With this in mind, MPE+ includes the pythonScripter. PythonScripter was developed to give the examiner a way to support data extraction, parsing and reporting of mobile device data without waiting for the software developer to create the code. The MPE+ pythonScripter allows the examiner to create, import or use preconfigured python scripts against any data imported into the MPE+ interface. This allows MPE+ to support an unlimited amount of devices, unlimited data types for carving, unlimited extraction support of image location data, unlimited extraction support of meta data and more. With pythonScripter, MPE+ can even support the parsing, conversion and reporting of data from a phone born today.
As an example, we can say MPE+ does not directly support GPS devices. However, utilizing a physical image of a GPS device obtained with MPE+, we can use the file system view to navigate the folder containing the GPX data. Once the folder of interest is located, we can right click on the folder selected from the predefined selections and parse the GPX data. (Figure 1)
Using the pythonScripter dialog we can select a predefined python script, or build one to parse and display the critical data from the GPX file. (Figure 2)
Both waypoints (Figure 3) and track points (Figure 2) can be parsed. Therefore, artifacts like time, elevation, latitude, longitude and even waypoint name can be extracted.
The data can now be overlaid onto a map to visualize the waypoints, route or track. (Figure 4)
As we know, the location information can benefit any examination. The location information is used not only in GPS devices, but applications on mobile devices and images taken by those devices as well. When using a python script that extracts location information from images, a user can identify the location where the picture was taken and quickly plot this location on the map. Also beneficial is the fact that investigators can develop a script to look into every file on the mobile device; including file headers, file types, and even data and code strings. Once these scripts are created they can be further customized or edited by the user at any time.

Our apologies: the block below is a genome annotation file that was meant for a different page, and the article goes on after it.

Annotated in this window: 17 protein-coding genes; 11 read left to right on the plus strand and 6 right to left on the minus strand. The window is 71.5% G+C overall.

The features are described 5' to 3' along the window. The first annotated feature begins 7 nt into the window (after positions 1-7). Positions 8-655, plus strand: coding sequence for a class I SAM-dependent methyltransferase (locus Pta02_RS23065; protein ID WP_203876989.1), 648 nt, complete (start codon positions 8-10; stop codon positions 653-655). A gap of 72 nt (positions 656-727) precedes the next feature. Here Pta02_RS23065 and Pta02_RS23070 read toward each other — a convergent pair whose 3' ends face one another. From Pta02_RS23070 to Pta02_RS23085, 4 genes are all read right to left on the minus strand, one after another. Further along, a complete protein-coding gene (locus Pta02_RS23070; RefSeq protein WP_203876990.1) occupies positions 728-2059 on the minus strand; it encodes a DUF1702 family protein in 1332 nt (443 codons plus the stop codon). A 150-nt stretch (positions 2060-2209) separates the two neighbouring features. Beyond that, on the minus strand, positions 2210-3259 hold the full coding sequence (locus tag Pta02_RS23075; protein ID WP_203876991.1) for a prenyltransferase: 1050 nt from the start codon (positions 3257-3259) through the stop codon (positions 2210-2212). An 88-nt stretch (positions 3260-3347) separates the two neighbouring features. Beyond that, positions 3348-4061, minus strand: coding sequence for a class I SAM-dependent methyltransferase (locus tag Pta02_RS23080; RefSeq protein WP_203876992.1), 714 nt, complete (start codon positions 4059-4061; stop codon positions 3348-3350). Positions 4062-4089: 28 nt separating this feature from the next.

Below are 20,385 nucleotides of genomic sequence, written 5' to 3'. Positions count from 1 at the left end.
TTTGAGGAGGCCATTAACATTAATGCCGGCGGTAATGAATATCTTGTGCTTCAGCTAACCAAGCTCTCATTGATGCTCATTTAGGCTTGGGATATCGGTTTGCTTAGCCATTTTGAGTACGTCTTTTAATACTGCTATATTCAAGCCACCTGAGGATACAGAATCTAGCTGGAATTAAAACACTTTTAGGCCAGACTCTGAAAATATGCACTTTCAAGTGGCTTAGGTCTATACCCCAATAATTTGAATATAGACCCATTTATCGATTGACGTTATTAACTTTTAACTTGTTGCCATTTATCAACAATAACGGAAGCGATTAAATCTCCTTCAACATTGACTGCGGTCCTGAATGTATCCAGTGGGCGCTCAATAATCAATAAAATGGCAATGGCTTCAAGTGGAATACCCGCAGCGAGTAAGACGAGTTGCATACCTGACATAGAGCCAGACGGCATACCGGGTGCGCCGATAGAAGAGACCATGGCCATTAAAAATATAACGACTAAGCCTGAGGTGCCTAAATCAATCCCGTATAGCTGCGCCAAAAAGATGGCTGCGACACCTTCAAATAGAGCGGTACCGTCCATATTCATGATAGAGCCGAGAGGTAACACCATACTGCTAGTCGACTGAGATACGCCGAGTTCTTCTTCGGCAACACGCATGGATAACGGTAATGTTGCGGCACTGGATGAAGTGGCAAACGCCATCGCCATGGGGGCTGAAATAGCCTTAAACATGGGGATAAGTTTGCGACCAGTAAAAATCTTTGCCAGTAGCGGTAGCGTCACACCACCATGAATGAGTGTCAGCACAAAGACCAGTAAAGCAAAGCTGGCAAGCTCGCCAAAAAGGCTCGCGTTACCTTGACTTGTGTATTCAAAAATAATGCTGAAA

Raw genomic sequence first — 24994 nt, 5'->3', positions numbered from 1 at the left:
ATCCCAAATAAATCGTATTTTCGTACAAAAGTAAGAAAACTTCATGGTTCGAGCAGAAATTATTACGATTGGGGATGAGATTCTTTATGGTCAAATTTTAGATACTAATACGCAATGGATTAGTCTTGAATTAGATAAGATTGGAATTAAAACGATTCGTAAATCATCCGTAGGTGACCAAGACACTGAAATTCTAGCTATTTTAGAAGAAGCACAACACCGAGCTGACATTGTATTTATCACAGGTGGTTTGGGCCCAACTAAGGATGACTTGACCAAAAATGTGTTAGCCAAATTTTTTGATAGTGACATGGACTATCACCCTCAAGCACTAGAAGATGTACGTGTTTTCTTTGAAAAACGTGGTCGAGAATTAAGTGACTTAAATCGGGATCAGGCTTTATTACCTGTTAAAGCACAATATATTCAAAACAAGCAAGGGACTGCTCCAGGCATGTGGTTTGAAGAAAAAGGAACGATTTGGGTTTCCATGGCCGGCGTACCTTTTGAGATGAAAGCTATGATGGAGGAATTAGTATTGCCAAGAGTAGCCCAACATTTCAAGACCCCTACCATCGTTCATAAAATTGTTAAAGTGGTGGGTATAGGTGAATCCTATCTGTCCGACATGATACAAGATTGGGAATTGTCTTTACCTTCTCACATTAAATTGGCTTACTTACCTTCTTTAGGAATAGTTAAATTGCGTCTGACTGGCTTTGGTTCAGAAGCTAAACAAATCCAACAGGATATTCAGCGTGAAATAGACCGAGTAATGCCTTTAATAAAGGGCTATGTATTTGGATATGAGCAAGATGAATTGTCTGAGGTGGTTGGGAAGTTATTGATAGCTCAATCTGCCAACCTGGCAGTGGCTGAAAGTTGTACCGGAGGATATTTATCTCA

A perfect example of customized scripting would be, utilizing a previously written script to locate all the IP (Internet Protocol) addresses on a Facebook account by the use of regular expressions. To do this, users can simply right click on the com.facebook.katana folder and select pythonScripter. Utilizing the browse button, users can choose the previously written script to iterate through all the files and folders and identify a particular pattern. The customized script we utilized for this example quickly located the IP pattern and displayed the file names containing various IP addresses found in the Facebook application files (Figure 5). Users can then map these IP addresses to a map module for visualization. (Figure 6).
With the pythonScripter, the power of uncovering maximum data is at your fingertips. Prior to the development of MPE+’s pythonScripter, these advanced automated analysis capabilities were not possible.
Data carve any file, extract critical data no other tool can extract, and put a mobile device at the scene by extracting location information quickly and automatically are just a few features that can be accomplished only with MPE+ and the pythonScripter.
The pythonScripter is just another example of how MPE+ is introducing an entirely new approach to mobile device forensics.